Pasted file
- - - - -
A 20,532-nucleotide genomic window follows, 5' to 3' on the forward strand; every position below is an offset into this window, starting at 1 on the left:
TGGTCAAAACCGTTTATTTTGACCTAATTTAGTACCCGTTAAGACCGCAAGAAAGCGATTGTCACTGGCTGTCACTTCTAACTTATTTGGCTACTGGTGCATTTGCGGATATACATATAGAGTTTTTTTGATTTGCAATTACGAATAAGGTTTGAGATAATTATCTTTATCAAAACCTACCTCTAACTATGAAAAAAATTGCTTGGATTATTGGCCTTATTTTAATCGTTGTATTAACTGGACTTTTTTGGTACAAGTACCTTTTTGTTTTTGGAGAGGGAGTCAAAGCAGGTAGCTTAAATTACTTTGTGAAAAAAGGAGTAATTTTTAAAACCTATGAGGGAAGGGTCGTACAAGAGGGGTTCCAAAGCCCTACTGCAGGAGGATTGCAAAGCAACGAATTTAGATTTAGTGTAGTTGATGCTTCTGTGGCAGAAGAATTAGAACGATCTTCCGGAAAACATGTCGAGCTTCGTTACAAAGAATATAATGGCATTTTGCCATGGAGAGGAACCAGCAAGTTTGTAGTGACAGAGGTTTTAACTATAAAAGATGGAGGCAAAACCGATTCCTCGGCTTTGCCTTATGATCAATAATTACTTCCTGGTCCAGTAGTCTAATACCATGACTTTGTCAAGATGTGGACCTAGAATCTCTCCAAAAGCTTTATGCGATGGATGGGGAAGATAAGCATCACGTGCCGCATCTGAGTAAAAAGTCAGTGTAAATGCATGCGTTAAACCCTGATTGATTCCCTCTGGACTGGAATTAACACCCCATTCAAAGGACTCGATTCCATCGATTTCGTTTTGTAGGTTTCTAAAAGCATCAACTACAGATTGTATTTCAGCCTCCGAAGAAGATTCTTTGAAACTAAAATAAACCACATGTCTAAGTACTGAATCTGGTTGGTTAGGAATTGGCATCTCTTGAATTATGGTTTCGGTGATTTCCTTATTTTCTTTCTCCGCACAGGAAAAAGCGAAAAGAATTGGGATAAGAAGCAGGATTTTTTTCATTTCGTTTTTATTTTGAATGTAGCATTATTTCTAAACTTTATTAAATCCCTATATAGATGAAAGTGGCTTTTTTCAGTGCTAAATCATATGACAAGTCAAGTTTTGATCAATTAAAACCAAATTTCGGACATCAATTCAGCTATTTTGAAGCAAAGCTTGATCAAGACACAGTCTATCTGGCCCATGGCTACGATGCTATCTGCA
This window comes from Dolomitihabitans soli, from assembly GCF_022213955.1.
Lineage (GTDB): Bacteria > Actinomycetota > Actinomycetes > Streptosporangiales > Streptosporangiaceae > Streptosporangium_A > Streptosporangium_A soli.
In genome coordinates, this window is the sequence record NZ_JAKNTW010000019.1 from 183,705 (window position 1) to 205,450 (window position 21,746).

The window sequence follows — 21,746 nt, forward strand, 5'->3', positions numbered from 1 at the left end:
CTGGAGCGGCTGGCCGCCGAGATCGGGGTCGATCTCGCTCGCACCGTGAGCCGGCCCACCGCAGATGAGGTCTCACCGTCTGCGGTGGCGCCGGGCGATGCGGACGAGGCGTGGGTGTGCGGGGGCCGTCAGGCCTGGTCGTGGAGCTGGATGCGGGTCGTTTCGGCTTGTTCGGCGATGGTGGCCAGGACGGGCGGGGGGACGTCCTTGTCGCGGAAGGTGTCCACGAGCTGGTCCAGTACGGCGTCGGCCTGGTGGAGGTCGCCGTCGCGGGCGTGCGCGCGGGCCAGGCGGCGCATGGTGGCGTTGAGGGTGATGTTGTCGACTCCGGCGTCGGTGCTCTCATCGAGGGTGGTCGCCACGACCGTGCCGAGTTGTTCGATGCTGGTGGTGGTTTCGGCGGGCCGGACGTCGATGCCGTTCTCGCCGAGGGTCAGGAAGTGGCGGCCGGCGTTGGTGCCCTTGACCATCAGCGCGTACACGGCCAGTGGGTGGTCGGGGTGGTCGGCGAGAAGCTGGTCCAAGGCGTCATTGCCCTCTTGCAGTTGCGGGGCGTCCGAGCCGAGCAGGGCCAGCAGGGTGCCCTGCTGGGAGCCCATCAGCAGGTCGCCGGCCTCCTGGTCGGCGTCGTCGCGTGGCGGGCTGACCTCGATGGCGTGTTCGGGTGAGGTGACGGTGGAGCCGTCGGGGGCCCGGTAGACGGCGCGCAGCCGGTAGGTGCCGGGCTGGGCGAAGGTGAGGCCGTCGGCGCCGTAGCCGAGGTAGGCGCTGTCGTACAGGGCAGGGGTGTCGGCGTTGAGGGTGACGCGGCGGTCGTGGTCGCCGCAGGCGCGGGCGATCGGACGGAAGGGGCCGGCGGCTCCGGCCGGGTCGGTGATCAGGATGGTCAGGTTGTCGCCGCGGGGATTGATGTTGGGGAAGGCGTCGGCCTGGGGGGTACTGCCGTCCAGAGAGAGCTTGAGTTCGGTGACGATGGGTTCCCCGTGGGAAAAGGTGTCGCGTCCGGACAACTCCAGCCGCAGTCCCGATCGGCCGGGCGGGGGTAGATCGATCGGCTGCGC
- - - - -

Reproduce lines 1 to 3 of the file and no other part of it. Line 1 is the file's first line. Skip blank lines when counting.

A 20,532-nucleotide genomic window follows, 5' to 3' on the forward strand; every position below is an offset into this window, starting at 1 on the left:
TGGTCAAAACCGTTTATTTTGACCTAATTTAGTACCCGTTAAGACCGCAAGAAAGCGATTGTCACTGGCTGTCACTTCTAACTTATTTGGCTACTGGTGCATTTGCGGATATACATATAGAGTTTTTTTGATTTGCAATTACGAATAAGGTTTGAGATAATTATCTTTATCAAAACCTACCTCTAACTATGAAAAAAATTGCTTGGATTATTGGCCTTATTTTAATCGTTGTATTAACTGGACTTTTTTGGTACAAGTACCTTTTTGTTTTTGGAGAGGGAGTCAAAGCAGGTAGCTTAAATTACTTTGTGAAAAAAGGAGTAATTTTTAAAACCTATGAGGGAAGGGTCGTACAAGAGGGGTTCCAAAGCCCTACTGCAGGAGGATTGCAAAGCAACGAATTTAGATTTAGTGTAGTTGATGCTTCTGTGGCAGAAGAATTAGAACGATCTTCCGGAAAACATGTCGAGCTTCGTTACAAAGAATATAATGGCATTTTGCCATGGAGAGGAACCAGCAAGTTTGTAGTGACAGAGGTTTTAACTATAAAAGATGGAGGCAAAACCGATTCCTCGGCTTTGCCTTATGATCAATAATTACTTCCTGGTCCAGTAGTCTAATACCATGACTTTGTCAAGATGTGGACCTAGAATCTCTCCAAAAGCTTTATGCGATGGATGGGGAAGATAAGCATCACGTGCCGCATCTGAGTAAAAAGTCAGTGTAAATGCATGCGTTAAACCCTGATTGATTCCCTCTGGACTGGAATTAACACCCCATTCAAAGGACTCGATTCCATCGATTTCGTTTTGTAGGTTTCTAAAAGCATCAACTACAGATTGTATTTCAGCCTCCGAAGAAGATTCTTTGAAACTAAAATAAACCACATGTCTAAGTACTGAATCTGGTTGGTTAGGAATTGGCATCTCTTGAATTATGGTTTCGGTGATTTCCTTATTTTCTTTCTCCGCACAGGAAAAAGCGAAAAGAATTGGGATAAGAAGCAGGATTTTTTTCATTTCGTTTTTATTTTGAATGTAGCATTATTTCTAAACTTTATTAAATCCCTATATAGATGAAAGTGGCTTTTTTCAGTGCTAAATCATATGACAAGTCAAGTTTTGATCAATTAAAACCAAATTTCGGACATCAATTCAGCTATTTTGAAGCAAAGCTTGATCAAGACACAGTCTATCTGGCCCATGGCTACGATGCTATCTGCA
This window comes from Dolomitihabitans soli, from assembly GCF_022213955.1.